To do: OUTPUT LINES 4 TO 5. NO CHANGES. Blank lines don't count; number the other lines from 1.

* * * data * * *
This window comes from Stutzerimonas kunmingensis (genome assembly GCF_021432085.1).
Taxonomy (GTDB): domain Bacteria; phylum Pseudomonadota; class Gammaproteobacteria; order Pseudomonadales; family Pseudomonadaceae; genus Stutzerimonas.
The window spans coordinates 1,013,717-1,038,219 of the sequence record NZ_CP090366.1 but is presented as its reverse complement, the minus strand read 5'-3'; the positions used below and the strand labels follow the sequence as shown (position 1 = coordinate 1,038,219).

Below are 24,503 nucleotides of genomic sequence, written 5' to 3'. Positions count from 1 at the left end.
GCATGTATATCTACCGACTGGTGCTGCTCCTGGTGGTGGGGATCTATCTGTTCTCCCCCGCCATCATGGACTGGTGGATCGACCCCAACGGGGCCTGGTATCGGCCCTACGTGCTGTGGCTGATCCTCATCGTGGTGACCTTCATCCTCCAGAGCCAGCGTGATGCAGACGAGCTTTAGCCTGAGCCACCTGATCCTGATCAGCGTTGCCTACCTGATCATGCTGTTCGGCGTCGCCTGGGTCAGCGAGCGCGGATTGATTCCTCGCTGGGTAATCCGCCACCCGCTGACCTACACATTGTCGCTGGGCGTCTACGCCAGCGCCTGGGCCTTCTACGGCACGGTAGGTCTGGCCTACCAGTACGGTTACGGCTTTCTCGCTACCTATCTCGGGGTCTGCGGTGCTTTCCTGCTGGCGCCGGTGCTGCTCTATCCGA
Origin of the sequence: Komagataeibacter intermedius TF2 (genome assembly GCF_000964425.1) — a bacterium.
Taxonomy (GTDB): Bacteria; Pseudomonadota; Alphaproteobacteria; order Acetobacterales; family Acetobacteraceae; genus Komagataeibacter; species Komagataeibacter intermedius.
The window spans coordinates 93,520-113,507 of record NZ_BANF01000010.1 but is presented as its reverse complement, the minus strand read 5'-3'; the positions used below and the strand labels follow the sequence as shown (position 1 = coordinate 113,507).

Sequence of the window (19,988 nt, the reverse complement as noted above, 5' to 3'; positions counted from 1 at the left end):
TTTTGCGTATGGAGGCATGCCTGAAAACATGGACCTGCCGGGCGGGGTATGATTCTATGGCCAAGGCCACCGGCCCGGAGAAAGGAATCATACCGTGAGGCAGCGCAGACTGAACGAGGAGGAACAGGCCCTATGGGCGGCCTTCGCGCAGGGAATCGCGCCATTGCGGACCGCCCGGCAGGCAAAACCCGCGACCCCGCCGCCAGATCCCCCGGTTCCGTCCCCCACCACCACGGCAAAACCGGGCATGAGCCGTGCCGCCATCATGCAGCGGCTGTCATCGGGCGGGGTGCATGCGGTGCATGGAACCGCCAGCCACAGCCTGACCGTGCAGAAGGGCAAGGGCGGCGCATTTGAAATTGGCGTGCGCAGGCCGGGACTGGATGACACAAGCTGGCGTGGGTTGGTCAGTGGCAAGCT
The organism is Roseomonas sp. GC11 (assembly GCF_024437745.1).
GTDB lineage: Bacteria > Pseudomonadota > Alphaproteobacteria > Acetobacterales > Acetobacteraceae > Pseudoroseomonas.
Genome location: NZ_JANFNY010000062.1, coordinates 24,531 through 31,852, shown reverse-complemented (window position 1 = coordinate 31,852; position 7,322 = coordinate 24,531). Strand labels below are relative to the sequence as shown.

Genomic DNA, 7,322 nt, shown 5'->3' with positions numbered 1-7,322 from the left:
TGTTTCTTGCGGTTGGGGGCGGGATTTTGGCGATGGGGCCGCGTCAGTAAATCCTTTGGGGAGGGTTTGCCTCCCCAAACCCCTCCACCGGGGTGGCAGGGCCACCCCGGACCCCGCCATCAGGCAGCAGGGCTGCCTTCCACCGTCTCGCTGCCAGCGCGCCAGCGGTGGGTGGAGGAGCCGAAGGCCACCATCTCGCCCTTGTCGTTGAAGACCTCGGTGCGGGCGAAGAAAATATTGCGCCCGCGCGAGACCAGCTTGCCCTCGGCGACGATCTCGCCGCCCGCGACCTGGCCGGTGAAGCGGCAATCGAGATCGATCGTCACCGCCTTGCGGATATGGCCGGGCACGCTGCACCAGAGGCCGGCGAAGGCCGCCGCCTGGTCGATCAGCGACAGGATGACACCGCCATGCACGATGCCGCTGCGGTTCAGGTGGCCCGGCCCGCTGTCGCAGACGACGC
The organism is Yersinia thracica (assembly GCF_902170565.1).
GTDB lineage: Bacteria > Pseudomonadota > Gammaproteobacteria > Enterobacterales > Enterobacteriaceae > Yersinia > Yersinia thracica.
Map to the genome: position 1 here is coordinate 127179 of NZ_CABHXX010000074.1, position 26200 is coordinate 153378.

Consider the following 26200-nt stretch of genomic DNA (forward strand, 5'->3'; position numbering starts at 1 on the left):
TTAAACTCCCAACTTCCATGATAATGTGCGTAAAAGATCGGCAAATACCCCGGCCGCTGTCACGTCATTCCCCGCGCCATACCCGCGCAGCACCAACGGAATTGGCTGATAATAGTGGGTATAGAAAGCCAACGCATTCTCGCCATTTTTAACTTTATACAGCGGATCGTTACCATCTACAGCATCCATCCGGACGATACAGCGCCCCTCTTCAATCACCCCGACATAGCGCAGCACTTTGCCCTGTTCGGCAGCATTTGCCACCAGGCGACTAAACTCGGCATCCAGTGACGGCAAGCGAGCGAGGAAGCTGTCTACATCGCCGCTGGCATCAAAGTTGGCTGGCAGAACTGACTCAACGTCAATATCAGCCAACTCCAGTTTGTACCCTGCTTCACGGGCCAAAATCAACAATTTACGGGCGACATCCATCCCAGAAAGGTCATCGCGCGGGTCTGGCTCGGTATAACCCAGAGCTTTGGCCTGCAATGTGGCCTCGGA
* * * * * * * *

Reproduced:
Below are 24,503 nucleotides of genomic sequence, written 5' to 3'. Positions count from 1 at the left end.
GCATGTATATCTACCGACTGGTGCTGCTCCTGGTGGTGGGGATCTATCTGTTCTCCCCCGCCATCATGGACTGGTGGATCGACCCCAACGGGGCCTGGTATCGGCCCTACGTGCTGTGGCTGATCCTCATCGTGGTGACCTTCATCCTCCAGAGCCAGCGTGATGCAGACGAGCTTTAGCCTGAGCCACCTGATCCTGATCAGCGTTGCCTACCTGATCATGCTGTTCGGCGTCGCCTGGGTCAGCGAGCGCGGATTGATTCCTCGCTGGGTAATCCGCCACCCGCTGACCTACACATTGTCGCTGGGCGTCTACGCCAGCGCCTGGGCCTTCTACGGCACGGTAGGTCTGGCCTACCAGTACGGTTACGGCTTTCTCGCTACCTATCTCGGGGTCTGCGGTGCTTTCCTGCTGGCGCCGGTGCTGCTCTATCCGA